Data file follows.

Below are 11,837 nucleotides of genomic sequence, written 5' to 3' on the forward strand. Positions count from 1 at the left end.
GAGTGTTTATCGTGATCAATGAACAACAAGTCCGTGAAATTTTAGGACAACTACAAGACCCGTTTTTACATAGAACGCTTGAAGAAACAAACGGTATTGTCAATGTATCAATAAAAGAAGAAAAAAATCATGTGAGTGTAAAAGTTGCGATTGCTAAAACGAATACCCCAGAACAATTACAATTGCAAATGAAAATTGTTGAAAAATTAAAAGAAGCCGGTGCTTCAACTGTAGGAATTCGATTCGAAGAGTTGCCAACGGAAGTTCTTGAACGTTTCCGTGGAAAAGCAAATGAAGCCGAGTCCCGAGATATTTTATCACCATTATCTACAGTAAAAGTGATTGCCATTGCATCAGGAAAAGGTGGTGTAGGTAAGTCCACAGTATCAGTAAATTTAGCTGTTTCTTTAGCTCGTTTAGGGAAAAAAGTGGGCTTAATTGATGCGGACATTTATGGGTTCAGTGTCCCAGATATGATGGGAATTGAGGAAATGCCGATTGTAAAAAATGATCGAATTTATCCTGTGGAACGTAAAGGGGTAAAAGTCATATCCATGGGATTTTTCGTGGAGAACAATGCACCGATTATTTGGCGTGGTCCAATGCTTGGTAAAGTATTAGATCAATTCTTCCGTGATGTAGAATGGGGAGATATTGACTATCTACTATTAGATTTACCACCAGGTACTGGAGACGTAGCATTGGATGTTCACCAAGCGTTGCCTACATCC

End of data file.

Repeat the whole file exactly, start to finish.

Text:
Below are 11,837 nucleotides of genomic sequence, written 5' to 3' on the forward strand. Positions count from 1 at the left end.
GAGTGTTTATCGTGATCAATGAACAACAAGTCCGTGAAATTTTAGGACAACTACAAGACCCGTTTTTACATAGAACGCTTGAAGAAACAAACGGTATTGTCAATGTATCAATAAAAGAAGAAAAAAATCATGTGAGTGTAAAAGTTGCGATTGCTAAAACGAATACCCCAGAACAATTACAATTGCAAATGAAAATTGTTGAAAAATTAAAAGAAGCCGGTGCTTCAACTGTAGGAATTCGATTCGAAGAGTTGCCAACGGAAGTTCTTGAACGTTTCCGTGGAAAAGCAAATGAAGCCGAGTCCCGAGATATTTTATCACCATTATCTACAGTAAAAGTGATTGCCATTGCATCAGGAAAAGGTGGTGTAGGTAAGTCCACAGTATCAGTAAATTTAGCTGTTTCTTTAGCTCGTTTAGGGAAAAAAGTGGGCTTAATTGATGCGGACATTTATGGGTTCAGTGTCCCAGATATGATGGGAATTGAGGAAATGCCGATTGTAAAAAATGATCGAATTTATCCTGTGGAACGTAAAGGGGTAAAAGTCATATCCATGGGATTTTTCGTGGAGAACAATGCACCGATTATTTGGCGTGGTCCAATGCTTGGTAAAGTATTAGATCAATTCTTCCGTGATGTAGAATGGGGAGATATTGACTATCTACTATTAGATTTACCACCAGGTACTGGAGACGTAGCATTGGATGTTCACCAAGCGTTGCCTACATCC